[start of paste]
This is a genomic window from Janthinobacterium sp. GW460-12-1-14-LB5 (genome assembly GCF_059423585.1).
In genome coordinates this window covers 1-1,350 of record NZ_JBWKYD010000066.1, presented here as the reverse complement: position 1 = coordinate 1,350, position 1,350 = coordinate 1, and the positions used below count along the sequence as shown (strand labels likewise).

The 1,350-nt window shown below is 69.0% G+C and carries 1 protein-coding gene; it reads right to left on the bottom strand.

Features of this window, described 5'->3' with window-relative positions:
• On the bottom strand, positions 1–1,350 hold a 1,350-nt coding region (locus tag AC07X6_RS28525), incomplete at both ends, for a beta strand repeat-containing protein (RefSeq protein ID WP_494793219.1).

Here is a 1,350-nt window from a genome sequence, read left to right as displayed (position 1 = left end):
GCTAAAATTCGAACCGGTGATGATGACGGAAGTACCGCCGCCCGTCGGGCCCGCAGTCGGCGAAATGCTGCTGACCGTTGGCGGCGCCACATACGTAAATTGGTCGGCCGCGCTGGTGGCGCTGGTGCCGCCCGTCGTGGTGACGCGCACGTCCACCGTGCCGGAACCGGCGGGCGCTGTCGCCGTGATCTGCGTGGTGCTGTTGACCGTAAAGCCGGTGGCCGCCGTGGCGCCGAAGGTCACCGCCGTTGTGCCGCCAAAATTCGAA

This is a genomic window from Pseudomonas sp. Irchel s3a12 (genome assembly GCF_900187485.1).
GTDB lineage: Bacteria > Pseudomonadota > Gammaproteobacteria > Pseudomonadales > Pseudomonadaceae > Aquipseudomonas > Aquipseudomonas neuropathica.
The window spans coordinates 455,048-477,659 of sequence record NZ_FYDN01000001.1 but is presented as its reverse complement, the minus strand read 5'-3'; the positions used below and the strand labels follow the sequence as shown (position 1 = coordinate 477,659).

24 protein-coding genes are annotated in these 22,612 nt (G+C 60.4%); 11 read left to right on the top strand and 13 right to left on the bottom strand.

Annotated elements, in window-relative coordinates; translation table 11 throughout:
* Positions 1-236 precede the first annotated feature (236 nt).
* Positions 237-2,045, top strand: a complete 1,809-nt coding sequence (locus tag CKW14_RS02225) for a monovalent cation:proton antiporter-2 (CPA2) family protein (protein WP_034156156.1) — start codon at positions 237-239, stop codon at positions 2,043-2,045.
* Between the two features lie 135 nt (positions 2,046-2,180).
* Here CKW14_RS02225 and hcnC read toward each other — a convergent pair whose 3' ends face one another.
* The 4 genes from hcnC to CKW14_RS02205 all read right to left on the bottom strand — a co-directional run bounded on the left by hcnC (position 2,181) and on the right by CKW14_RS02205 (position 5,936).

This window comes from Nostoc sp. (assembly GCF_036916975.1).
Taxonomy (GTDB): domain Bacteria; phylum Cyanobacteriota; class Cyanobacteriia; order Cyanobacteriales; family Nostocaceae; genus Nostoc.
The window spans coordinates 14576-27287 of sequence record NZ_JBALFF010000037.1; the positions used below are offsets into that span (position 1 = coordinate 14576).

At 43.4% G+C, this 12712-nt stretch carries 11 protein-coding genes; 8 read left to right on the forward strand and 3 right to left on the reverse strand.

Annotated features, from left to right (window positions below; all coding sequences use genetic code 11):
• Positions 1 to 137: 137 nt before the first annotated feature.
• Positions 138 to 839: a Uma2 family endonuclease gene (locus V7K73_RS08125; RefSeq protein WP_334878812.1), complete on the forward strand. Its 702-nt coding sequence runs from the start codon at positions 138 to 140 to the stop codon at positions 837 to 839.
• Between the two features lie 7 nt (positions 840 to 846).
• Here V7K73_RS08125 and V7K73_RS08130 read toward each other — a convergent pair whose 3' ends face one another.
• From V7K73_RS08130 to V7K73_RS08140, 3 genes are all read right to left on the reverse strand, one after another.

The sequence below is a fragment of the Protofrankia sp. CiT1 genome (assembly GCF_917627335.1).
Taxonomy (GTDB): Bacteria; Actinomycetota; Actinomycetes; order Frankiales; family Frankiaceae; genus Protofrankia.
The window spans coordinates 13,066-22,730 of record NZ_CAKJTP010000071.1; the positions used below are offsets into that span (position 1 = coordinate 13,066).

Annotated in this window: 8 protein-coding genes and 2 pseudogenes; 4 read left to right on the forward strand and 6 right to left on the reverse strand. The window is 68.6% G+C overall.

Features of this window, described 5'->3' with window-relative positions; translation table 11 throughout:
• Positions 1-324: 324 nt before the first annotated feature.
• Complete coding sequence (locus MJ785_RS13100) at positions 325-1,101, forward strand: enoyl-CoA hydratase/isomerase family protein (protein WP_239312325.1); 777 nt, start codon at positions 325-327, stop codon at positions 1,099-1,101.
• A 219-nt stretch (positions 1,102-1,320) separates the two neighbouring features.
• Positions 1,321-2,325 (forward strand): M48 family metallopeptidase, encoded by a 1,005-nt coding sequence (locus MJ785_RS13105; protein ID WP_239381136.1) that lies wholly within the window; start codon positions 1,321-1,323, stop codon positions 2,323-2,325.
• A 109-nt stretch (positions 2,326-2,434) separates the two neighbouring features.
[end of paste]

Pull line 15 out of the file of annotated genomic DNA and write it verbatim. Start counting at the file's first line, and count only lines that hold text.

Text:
* Between the two features lie 135 nt (positions 2,046-2,180).